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What makes SPY KIDS even more enjoyable is the talented cast. Antonio Banderas (known for playing typically darker action heroes) and Carla Gugino (who later went on to star in R-rated comic book adaptations like SIN CITY and WATCHMEN) play against their usual characters as two spies who are out of their element as parents. This provides a lot of jokes that adults will latch on to. Alexa Vega and Daryl Sabara, both newcomers at the time, star as brother and sister: Carmen and Juni. Though they can be wooden at times, they come across as likable protagonists worth rooting for. Other familiar faces show up in Danny Trejo (playing their Uncle Machete…get it?), Robert Patrick (as a briefly seen baddie), Cheech Marin (as an undercover agent) and George Clooney (in a brief, but very funny cameo). The best casting decisions come in Alan Cumming and Tony Shalhoub as the main villains. Cumming plays his evil mastermind as sort of a demented Dr. Seuss type who also happens to run a nightmarish kids’ show (think a cross between YO GABBA GABBA and TELETUBBIES). Shalhoub is the power-hungry Minion who becomes increasingly concerned that his boss is more obsessed with his TV program rather than the actual evil plan at work.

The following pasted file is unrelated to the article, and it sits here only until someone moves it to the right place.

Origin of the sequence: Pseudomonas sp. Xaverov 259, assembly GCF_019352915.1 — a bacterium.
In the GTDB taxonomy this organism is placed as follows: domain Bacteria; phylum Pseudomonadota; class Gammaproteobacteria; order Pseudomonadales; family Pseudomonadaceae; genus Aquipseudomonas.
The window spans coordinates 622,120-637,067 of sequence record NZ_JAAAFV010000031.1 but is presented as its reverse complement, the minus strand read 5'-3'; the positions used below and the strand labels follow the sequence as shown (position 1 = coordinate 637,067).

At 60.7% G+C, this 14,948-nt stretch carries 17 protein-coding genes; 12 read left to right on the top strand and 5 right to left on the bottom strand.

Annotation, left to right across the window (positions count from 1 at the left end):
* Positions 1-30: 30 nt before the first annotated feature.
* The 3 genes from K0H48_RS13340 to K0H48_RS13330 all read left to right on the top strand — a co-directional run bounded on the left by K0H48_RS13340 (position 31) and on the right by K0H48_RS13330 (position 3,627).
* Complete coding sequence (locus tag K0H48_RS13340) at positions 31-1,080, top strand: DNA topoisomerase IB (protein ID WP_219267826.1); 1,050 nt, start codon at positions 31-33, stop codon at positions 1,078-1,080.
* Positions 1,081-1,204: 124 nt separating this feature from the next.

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SPY KIDS runs under 90 minutes and feels perfectly paced as a result. There’s a lot of stuff happening in every scene and not a wasted frame. There are also two story-arcs distinctly aimed at adults and children. The adults will connect more with the two former spies dealing with the stresses of starting a family and kids will connect with the sibling story-arc about the importance of family, though the latter can definitely be appreciated by older viewers as well. The action scenes are brought to life through mostly good effects that combine CGI and practical work (including mutated kid’s show mascots and robotic guards made entirely of thumbs). It’s downright whimsical and enjoyable all the way through.

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I am definitely surprised at how well SPY KIDS holds up over a decade later. The story is creative, the characters are all fleshed out, and the humor is likely to connect with viewers of all ages. While most live-action family fare in the new millennium has struggled to find that nitch for both adults and children, Robert Rodriguez walked that tightrope with 2001’s SPY KIDS. This film manages to bring solid entertainment that can be appreciated by viewers who want something creative and deliberately silly. Give it a look and you’re likely to have a lot of fun.

Grade: B+

TEENAGE MUTANT NINJA TURTLES (2014)

Review by Derrick Carter

Running Time: 1 hour 41 minutes

MPAA Rating: PG-13 for Sci-Fi Action Violence

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Directed by: Jonathan Liebesman

Written by: Josh Appelbaum, Andre Nemec & Evan Daugherty

(based on the TEENAGE MUTANT NINJA TURTLES comics by Peter Laird & Kevin Eastman)